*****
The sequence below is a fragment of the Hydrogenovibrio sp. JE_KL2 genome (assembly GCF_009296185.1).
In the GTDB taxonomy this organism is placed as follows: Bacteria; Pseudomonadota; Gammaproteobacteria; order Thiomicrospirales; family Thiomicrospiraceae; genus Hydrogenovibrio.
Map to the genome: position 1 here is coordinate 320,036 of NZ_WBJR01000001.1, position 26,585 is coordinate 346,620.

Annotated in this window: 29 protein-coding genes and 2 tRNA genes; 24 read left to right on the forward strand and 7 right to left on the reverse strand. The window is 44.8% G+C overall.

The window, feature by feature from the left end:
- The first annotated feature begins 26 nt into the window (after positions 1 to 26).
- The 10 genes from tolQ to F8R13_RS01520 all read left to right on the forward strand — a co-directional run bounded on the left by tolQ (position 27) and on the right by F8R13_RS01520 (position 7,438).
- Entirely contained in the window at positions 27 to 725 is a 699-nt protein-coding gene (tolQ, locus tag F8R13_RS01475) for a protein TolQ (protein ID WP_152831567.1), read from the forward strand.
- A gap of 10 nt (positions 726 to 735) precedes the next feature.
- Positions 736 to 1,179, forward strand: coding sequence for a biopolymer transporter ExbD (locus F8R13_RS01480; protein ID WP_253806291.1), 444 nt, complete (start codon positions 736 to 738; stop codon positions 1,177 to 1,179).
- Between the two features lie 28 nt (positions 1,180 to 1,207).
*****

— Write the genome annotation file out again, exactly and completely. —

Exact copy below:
The sequence below is a fragment of the Hydrogenovibrio sp. JE_KL2 genome (assembly GCF_009296185.1).
In the GTDB taxonomy this organism is placed as follows: Bacteria; Pseudomonadota; Gammaproteobacteria; order Thiomicrospirales; family Thiomicrospiraceae; genus Hydrogenovibrio.
Map to the genome: position 1 here is coordinate 320,036 of NZ_WBJR01000001.1, position 26,585 is coordinate 346,620.

Annotated in this window: 29 protein-coding genes and 2 tRNA genes; 24 read left to right on the forward strand and 7 right to left on the reverse strand. The window is 44.8% G+C overall.

The window, feature by feature from the left end:
- The first annotated feature begins 26 nt into the window (after positions 1 to 26).
- The 10 genes from tolQ to F8R13_RS01520 all read left to right on the forward strand — a co-directional run bounded on the left by tolQ (position 27) and on the right by F8R13_RS01520 (position 7,438).
- Entirely contained in the window at positions 27 to 725 is a 699-nt protein-coding gene (tolQ, locus tag F8R13_RS01475) for a protein TolQ (protein ID WP_152831567.1), read from the forward strand.
- A gap of 10 nt (positions 726 to 735) precedes the next feature.
- Positions 736 to 1,179, forward strand: coding sequence for a biopolymer transporter ExbD (locus F8R13_RS01480; protein ID WP_253806291.1), 444 nt, complete (start codon positions 736 to 738; stop codon positions 1,177 to 1,179).
- Between the two features lie 28 nt (positions 1,180 to 1,207).